Ron Bockstahler 2:26
We're talking most of our audiences are attorneys. And they're generally if they're litigators, they got to be a great storyteller. But Why do so few use video to tell their story digitally, to prospective customers?
Melissa Costello 2:42
Well, that's a really that's a really good question. Ron. It's mystifying in the 21st century. You know, when you look back at where this whole thing started, you know, originally, video storytelling was called TV commercials. And it was in the very, you know, it was in the mix for an advertising agency, and it was cost prohibitive for most, because you'd have to have a massive crew. And you'd have, you know, in those days, I can't even imagine what the rates were like in the 50s and 60s when they began advertising. And by the way, it was very primitive. When you look at some of those old ads, they're horrible. I mean, by today's standards, things would, you know, the art has evolved. It's very sophisticated. But I would say that, as things have shifted forward, as things have evolved, I don't understand why people don't use it more often. Except that if you buy it on your own, you're usually not going to get a great product, you're going to if you go through an advertising agency, they have vetted a solid filmmaker, for you to work with. But I think smaller organizations have a hard time accessing those individuals accessing those companies. And they also have a hard time justifying the cost, you know, and expense is something that comes up often. But I, you know, what I say to my clients is what's really expensive, is doing it poorly and not using it. I mean, you're throwing money away, do it right. And you can use it over and over and over and over and over again. So, you know, in the legal world, you have such extraordinary stories to tell. They are the thing that almost every law firm leaves on the table. Every time they talk about marketing, it is one of your greatest assets are the stories that your clients would be only too happy to tell of how you change their life, how you saved their business. I think attorneys to a very large degree, think that they provide an intellectual product and a legal product is anything but I know from my own experience, having been in small claims court, represented by David Goodman, thanks very much, David, shout out. I know and I haven't done anything wrong, but the Feeling you have the anxiety? The Am I a bad person? What am I doing in small claims court? That David, you know, definitely stepped in, corrected everybody's perception. The judge was like, Oh, well, yeah, da, I can't tell you what he the gift he gave me. It's beyond money. It is He gave me peace of mind. And he also well gave me peace of mind and what,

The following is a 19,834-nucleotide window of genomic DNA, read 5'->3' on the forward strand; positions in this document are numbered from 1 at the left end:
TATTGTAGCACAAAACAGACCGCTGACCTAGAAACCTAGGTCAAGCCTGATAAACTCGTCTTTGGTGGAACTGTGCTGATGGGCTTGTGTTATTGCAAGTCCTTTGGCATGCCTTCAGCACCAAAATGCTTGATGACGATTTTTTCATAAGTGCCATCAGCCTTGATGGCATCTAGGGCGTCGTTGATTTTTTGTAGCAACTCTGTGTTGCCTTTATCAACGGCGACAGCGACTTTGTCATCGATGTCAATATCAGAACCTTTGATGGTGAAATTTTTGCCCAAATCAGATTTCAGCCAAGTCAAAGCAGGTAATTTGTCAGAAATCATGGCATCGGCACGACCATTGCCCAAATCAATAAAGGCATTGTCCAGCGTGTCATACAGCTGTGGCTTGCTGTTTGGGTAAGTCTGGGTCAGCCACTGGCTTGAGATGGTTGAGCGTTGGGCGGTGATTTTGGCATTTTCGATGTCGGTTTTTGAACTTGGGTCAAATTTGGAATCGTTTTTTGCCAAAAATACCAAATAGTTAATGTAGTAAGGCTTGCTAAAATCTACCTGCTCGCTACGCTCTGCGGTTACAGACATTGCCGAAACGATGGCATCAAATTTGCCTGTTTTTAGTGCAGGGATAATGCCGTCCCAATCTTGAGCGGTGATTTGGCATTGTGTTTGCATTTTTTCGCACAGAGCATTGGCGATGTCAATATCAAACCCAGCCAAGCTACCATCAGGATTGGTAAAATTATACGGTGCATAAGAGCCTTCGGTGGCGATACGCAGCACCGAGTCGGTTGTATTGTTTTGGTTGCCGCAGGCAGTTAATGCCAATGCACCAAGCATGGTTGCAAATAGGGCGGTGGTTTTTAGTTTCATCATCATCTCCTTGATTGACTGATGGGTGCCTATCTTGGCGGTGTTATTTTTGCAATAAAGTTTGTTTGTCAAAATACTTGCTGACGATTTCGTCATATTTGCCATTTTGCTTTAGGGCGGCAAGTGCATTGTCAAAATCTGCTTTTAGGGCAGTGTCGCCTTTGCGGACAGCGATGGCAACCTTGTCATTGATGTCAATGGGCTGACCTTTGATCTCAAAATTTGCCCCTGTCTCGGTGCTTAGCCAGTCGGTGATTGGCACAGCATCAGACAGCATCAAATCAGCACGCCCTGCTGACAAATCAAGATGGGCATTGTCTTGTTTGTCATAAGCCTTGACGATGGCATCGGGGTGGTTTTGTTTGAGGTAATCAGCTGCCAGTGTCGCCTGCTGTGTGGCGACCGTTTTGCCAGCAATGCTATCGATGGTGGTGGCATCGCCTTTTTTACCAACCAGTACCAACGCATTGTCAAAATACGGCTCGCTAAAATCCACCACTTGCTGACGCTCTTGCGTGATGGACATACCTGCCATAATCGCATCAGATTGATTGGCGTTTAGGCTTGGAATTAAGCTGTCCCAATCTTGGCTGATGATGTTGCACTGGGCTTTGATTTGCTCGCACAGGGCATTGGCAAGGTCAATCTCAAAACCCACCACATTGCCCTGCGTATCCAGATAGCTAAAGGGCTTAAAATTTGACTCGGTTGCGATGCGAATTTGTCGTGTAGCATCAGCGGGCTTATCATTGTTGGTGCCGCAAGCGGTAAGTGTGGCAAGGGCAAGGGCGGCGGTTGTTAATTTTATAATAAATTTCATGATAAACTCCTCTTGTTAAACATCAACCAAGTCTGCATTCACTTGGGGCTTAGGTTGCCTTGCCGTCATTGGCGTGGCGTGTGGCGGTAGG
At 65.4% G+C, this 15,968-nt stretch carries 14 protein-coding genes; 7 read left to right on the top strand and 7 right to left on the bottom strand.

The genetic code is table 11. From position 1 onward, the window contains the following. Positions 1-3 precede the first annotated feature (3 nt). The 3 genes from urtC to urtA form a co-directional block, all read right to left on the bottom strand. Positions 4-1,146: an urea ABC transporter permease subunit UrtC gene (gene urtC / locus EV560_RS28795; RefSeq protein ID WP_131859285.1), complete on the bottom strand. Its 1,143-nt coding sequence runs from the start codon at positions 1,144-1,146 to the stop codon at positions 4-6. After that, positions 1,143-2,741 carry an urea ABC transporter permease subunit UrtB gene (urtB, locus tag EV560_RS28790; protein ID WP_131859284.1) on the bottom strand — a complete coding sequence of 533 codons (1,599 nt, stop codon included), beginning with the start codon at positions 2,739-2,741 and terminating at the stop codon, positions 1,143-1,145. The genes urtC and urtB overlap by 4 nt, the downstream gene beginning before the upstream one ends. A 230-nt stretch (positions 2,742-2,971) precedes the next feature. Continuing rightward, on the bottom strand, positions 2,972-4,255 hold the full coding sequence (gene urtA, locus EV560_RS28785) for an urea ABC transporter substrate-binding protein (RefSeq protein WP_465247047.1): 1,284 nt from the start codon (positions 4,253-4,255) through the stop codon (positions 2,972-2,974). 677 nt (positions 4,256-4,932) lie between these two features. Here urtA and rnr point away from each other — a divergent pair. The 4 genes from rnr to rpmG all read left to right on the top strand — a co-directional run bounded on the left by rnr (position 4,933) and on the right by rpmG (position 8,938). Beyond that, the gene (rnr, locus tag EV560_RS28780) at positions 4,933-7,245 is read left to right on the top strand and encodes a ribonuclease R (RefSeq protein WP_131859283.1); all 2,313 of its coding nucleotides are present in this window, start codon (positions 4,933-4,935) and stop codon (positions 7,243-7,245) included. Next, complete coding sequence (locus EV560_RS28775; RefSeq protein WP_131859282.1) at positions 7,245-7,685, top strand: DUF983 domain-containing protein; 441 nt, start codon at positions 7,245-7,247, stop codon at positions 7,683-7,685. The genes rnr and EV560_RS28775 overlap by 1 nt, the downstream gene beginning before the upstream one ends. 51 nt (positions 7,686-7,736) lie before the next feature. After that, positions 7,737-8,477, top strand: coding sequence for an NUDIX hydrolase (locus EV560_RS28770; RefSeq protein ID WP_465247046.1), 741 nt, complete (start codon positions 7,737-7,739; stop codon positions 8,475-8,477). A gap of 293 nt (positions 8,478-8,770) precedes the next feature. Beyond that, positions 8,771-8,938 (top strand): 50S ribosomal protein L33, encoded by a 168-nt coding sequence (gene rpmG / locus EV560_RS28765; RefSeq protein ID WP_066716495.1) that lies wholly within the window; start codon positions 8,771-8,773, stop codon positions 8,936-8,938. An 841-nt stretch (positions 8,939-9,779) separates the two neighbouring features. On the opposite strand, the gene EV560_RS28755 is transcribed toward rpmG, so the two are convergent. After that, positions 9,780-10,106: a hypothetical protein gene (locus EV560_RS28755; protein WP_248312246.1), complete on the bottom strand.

Ron Bockstahler 5:27
hopefully a win.
Melissa Costello 5:30
He definitely gave me a win. He definitely gave let's back
Ron Bockstahler 5:32
up because I want to go into the cost, the sticker shock of quality, storytellers and what you need. But I want to talk more about let's get a little I want our listeners to have a more of a understanding of your past your history, the amazing clients you've worked with. I mean, you've worked with David Axelrod and a lot of his clients. So let's talk about maybe your top one or two clients that you've done video done storytelling with?
Melissa Costello 5:57